Retaining the current price for government mortgages is a good idea
The Trump administration drew the ire of some housing experts on Friday when it suspended a planned price reduction in Federal Housing Administration (FHA) mortgages recently announced by outgoing US Department of Housing and Urban Development (HUD) secretary Julián Castro. A close look at the planned price reduction, however, reveals that the impact on the market would have been small and retaining the current price to help shore up FHA funds for a rainy day is a more prudent choice.
The planned 0.25 percent reduction, or 25 basis point (bps) reduction, in the FHA’s annual mortgage insurance premium was intended to take effect on January 27, 2017. Just hours after Trump took the oath of office, however, HUD issued Mortgagee Letter 2017-7, suspending the reduction indefinitely and stating that a subsequent Mortgagee Letter will be issued if the policy changes.
The cut would have had three potentially small effects on the mortgage market.
- Access to mortgages would have expanded marginally. The FHA has traditionally been the main provider of mortgages for low- to medium-income and first-time homebuyers who have little saved for a down payment. A reduction in the FHA insurance premium will always bring in more such borrowers and would expand access to mortgages. For example, an FHA borrower who pays a 5 percent down payment on a $250,000 home would have initially saved roughly $47 in monthly payments with the lower premium, although these savings would have decreased over time.
But this 25 bps in savings in annual FHA insurance premiums would have come when mortgage rates had increased 58 bps since the November election. The higher mortgage rates clearly offset the potential insurance savings, so no borrower would have been in a better position to borrow after the price reduction than they were two to three months ago when rates were lower. In comparison, the previous FHA premium cut was 50 bps and happened in early 2015 when mortgage rates were approaching historic lows.
More importantly, much more than the insurance premium has constrained access to FHA mortgages. We have identified three major constraints: the significant but uncertain litigation risk associated with defaulting loans created by overzealous application of the False Claim Act, the increasing cost of servicing delinquent FHA mortgages, and the risk that lenders will be required to indemnify the FHA if a loan defaults. Actions to address these bigger issues, particularly the first two, would be a much more effective way to improve credit access.
- More high-quality borrowers would have chosen FHA loans instead of GSE loans. The FHA premium reduction would make an FHA loan more desirable to some high-quality, low-risk borrowers who might otherwise have chosen a conventional loan with private mortgage insurance guaranteed by the government-sponsored enterprises (GSEs). Unlike the FHA, the GSEs and private mortgage insurers vary their fees and premiums according to the borrower’s credit or FICO score, with lower-risk, higher-FICO borrowers generally paying less. Currently, for borrowers making a 5 percent down payment, those with FICO scores below 700 would find the FHA loan more attractive. With the FHA premium cut, borrowers with FICO scores from 700 to 739 would have favored FHA loans. Because these loans would have been made either way, this simply results in a small shift in business from the GSEs to the FHA.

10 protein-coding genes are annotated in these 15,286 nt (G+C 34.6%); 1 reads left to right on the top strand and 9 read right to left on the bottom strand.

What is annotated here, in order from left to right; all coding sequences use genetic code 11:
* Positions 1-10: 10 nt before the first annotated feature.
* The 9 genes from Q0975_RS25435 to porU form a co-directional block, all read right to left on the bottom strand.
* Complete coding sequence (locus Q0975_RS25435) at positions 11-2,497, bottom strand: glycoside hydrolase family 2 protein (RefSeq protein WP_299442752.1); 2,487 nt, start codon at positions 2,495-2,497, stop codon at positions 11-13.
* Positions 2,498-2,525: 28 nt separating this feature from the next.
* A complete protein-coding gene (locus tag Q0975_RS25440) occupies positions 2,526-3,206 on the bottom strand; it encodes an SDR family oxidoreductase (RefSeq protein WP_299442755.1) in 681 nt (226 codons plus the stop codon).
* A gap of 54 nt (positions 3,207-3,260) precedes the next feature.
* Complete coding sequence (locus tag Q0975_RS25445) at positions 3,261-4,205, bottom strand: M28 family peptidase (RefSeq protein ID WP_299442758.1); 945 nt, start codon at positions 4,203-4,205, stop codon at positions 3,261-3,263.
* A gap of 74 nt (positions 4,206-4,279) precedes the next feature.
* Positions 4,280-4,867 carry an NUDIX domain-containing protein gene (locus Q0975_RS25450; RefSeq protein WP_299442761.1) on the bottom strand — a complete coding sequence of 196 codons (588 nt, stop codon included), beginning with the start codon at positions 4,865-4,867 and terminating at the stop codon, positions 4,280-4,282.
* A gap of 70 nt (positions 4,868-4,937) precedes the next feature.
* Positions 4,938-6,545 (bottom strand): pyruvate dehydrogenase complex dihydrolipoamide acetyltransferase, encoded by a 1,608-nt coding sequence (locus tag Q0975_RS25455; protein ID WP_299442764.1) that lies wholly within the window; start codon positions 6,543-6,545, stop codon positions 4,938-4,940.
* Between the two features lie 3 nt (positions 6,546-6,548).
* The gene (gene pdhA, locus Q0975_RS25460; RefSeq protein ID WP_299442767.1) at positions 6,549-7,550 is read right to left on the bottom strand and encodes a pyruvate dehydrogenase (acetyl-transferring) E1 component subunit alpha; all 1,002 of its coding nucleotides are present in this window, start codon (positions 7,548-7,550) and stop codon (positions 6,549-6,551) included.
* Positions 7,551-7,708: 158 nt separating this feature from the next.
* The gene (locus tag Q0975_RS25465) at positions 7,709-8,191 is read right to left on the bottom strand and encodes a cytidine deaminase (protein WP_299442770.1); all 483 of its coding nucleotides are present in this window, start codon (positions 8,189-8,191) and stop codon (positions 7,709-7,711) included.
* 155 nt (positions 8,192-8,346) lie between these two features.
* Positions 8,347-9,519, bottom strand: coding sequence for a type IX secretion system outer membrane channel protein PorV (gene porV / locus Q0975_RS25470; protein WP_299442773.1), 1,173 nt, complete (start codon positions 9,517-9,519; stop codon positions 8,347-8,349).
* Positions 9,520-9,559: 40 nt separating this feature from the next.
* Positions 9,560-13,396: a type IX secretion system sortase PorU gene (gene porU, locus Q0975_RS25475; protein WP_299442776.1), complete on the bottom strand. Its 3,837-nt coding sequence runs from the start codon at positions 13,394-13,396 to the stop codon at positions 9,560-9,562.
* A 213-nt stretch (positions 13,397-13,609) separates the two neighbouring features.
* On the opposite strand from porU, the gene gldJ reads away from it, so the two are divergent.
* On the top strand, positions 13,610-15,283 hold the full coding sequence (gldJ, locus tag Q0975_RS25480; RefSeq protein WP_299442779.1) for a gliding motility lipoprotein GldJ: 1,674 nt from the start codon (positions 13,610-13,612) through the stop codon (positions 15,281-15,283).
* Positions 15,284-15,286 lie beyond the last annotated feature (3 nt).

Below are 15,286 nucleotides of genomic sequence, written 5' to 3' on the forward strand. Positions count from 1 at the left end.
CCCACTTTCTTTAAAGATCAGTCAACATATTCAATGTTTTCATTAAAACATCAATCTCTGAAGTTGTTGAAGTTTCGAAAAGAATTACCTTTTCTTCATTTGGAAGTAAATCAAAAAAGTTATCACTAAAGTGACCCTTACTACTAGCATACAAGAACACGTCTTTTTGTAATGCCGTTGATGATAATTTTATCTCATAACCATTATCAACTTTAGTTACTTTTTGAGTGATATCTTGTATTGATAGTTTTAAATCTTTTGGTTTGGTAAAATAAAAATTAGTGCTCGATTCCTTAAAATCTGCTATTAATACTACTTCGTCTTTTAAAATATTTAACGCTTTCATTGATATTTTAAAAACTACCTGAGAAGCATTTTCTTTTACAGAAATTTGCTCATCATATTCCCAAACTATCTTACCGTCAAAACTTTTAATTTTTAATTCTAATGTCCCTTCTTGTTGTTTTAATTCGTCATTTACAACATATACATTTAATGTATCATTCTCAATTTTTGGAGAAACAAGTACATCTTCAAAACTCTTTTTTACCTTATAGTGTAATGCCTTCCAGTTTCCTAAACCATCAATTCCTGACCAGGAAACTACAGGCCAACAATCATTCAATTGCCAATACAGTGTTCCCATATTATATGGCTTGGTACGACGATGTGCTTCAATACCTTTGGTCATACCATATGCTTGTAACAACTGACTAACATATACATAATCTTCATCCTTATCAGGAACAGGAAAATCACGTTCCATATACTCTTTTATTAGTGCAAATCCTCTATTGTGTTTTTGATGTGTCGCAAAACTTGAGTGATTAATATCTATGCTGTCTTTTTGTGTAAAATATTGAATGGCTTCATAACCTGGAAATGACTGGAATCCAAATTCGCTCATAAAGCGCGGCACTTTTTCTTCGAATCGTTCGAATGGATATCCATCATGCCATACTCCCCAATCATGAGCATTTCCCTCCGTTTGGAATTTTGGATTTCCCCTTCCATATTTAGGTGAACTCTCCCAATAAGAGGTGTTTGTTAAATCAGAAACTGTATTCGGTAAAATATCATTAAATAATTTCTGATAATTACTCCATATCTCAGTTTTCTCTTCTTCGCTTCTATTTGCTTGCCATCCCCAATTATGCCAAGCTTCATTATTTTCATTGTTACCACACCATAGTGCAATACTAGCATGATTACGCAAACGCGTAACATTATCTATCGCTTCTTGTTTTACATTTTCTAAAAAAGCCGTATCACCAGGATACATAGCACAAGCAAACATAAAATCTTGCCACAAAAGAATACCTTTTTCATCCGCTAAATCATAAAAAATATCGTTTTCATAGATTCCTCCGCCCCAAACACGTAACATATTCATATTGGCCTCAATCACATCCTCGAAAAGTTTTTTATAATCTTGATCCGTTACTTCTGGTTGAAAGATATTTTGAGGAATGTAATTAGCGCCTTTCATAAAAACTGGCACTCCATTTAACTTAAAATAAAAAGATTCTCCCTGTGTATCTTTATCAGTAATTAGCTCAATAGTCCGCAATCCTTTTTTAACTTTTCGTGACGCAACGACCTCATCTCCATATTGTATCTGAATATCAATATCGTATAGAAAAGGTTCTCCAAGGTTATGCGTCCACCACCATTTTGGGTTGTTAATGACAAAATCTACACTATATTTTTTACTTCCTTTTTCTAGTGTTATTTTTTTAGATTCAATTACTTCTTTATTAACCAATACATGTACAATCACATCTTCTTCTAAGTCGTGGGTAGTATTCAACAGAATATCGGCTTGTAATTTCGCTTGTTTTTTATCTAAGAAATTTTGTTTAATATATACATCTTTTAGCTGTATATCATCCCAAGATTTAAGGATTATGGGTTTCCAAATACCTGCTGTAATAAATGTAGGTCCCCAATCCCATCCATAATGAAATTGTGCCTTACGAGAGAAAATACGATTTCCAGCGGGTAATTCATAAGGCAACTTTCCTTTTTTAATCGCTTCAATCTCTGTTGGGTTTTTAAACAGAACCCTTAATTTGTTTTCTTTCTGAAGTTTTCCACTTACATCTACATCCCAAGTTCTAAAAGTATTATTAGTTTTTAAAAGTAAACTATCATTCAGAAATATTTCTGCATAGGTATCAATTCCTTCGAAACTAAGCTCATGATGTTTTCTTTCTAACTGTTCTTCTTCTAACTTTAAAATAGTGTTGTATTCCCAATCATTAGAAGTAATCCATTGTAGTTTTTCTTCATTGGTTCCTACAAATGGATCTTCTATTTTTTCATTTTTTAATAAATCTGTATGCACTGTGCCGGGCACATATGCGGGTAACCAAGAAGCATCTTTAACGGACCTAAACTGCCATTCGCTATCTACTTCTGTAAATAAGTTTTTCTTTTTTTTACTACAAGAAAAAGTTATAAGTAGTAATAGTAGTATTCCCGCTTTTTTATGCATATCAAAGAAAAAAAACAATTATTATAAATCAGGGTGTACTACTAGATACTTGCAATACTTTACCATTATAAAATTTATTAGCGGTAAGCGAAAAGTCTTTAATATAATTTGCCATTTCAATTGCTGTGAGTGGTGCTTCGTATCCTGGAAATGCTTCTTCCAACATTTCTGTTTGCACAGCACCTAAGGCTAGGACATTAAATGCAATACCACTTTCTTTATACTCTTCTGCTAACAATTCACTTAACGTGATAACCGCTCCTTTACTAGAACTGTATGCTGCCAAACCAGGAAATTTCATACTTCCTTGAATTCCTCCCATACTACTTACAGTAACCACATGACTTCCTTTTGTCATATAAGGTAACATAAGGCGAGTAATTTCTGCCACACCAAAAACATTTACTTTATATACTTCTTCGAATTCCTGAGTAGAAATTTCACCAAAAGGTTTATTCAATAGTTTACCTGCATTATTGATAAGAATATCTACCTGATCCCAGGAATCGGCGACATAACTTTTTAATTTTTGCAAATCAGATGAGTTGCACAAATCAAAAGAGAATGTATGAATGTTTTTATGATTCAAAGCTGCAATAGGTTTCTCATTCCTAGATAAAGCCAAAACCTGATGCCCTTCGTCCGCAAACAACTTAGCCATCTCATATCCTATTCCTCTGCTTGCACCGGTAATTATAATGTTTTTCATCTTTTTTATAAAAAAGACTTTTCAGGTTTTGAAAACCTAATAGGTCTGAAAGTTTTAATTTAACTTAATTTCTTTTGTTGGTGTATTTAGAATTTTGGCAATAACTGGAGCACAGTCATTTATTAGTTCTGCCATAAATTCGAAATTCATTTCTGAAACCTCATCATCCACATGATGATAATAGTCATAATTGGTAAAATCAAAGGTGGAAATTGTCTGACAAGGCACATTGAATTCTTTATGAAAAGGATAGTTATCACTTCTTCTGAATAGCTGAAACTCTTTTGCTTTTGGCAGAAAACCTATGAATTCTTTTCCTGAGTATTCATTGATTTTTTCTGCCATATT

- The FHA would have seen a slight increase in refinance activities. The FHA premium cut would have helped stimulate the FHA’s refinance originations, which spiked after the previous FHA premium cut of 50 bps in January 2015. Nevertheless, the previous spike occurred during a time of particularly low mortgage rates, so we expect the uptick in FHA refinancing activity would have been small and short lived under the current rate conditions. Most borrowers who obtained their mortgages at lower rates before the election are unlikely to save money by refinancing because they would be paying a higher interest rate than before.
The premium cut proposed by Secretary Castro would have had a small impact on expanding access to credit. Forgoing this cut strengthens the FHA’s financial situation and allows the FHA Mutual Mortgage Insurance Fund to build its buffer.
Expanding access to credit should be a top priority of the new administration. But to significantly expand the credit box, the Trump administration should focus on the two big issues that limit lenders’ willingness to lend: removing the uncertainty over enforcing the False Claims Act and reducing the costs and complexities of servicing troubled loans.
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